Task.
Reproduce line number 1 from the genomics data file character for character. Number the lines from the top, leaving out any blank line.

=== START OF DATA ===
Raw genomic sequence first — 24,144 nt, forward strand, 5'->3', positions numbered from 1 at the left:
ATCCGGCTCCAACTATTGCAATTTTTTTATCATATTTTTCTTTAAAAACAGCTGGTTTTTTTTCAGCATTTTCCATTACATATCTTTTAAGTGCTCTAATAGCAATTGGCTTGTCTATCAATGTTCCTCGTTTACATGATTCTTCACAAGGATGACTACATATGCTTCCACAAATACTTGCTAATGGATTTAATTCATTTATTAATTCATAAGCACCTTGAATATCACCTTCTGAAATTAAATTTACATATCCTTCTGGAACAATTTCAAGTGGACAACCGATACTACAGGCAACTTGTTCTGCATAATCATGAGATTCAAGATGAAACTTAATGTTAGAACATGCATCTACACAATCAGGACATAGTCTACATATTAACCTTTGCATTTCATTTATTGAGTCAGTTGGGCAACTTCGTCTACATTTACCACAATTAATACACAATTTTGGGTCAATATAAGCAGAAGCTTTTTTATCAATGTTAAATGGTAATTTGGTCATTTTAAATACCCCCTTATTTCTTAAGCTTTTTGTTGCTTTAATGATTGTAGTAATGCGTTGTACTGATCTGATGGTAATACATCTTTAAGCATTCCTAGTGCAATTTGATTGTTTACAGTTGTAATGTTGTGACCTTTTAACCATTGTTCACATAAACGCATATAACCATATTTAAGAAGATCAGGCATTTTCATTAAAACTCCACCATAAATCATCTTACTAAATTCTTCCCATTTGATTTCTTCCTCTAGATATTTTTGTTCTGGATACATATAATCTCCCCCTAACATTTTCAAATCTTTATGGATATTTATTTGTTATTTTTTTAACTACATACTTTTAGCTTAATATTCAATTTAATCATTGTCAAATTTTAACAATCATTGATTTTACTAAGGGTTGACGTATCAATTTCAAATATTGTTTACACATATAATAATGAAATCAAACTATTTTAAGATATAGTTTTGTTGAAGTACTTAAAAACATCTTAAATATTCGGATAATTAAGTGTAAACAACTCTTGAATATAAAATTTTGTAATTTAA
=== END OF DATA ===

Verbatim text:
Raw genomic sequence first — 24,144 nt, forward strand, 5'->3', positions numbered from 1 at the left: